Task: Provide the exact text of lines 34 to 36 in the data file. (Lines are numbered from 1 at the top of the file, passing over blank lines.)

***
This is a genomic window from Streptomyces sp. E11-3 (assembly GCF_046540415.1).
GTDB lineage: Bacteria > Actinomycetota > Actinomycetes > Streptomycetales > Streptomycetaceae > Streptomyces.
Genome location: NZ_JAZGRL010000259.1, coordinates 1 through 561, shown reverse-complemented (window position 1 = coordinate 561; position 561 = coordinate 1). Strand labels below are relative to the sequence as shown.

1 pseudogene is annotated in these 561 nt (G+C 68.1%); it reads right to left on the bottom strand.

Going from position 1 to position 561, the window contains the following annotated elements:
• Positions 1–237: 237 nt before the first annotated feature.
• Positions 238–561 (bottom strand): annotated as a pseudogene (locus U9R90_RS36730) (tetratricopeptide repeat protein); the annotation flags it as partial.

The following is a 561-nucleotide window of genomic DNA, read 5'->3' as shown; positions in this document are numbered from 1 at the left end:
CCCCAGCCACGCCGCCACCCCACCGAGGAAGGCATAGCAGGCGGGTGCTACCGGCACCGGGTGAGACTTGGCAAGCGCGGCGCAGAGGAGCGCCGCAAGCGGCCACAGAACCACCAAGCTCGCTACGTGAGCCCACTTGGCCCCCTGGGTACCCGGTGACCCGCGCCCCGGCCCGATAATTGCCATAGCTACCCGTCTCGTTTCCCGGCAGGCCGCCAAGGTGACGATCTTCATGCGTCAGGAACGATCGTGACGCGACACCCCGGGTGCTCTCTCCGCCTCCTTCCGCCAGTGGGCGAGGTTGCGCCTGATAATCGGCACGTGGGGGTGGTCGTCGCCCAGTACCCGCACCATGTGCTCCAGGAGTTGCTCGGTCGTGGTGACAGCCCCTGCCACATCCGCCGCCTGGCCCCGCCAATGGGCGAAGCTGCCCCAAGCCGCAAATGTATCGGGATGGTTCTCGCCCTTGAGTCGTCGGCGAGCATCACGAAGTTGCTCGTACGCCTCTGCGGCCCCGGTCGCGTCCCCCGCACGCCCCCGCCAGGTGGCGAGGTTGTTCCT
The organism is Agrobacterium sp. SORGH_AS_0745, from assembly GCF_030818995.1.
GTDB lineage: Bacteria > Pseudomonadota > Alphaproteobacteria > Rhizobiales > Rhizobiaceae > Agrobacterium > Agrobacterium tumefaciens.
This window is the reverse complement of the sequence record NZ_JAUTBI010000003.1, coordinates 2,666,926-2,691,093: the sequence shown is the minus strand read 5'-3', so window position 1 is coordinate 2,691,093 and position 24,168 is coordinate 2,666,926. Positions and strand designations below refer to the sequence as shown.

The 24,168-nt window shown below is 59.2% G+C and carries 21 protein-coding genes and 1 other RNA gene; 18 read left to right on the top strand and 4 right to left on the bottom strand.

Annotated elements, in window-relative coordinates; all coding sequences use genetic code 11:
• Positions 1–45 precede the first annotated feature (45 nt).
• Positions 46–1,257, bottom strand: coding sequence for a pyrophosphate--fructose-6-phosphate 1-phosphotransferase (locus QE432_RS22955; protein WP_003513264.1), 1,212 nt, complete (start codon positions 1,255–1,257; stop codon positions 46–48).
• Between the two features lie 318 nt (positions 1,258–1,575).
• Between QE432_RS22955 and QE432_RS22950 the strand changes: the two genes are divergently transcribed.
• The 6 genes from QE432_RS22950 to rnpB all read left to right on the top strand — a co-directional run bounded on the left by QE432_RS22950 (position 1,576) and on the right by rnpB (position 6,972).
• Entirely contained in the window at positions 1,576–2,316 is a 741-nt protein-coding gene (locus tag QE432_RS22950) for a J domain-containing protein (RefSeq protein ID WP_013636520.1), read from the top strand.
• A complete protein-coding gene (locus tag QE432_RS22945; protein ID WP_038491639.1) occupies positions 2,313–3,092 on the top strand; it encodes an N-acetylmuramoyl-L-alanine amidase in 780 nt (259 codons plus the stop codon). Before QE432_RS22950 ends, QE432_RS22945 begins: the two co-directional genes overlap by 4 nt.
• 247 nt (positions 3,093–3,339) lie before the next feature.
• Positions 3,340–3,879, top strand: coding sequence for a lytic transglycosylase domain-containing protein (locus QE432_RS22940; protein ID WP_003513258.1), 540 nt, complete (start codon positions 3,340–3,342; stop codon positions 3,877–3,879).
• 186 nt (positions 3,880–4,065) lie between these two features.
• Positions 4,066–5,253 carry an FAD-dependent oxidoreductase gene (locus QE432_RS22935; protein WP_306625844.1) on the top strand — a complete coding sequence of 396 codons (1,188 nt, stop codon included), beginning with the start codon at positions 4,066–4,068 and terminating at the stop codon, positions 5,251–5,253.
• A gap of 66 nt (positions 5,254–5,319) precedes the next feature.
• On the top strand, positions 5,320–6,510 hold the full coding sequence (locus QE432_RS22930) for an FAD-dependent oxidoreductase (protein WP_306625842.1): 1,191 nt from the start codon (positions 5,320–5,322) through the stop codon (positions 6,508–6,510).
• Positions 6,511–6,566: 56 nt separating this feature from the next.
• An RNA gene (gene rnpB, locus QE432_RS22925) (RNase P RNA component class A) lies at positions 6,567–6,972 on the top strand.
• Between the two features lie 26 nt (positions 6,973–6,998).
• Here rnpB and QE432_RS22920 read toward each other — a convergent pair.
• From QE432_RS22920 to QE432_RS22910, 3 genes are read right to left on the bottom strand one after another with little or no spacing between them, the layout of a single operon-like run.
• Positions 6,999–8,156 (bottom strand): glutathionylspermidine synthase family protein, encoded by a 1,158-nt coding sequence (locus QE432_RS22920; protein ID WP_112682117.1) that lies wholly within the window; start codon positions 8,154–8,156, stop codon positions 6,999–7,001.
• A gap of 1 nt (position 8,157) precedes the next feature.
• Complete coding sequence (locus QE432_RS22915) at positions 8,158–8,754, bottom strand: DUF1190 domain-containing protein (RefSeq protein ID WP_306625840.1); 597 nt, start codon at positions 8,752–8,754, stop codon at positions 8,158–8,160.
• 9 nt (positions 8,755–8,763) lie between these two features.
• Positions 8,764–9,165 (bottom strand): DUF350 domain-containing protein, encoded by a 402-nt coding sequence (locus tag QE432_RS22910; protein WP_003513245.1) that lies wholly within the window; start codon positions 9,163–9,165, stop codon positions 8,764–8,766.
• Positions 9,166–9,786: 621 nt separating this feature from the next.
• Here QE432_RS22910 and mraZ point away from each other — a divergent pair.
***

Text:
• A gap of 1 nt (position 8,157) precedes the next feature.
• Complete coding sequence (locus QE432_RS22915) at positions 8,158–8,754, bottom strand: DUF1190 domain-containing protein (RefSeq protein ID WP_306625840.1); 597 nt, start codon at positions 8,752–8,754, stop codon at positions 8,158–8,160.
• 9 nt (positions 8,755–8,763) lie between these two features.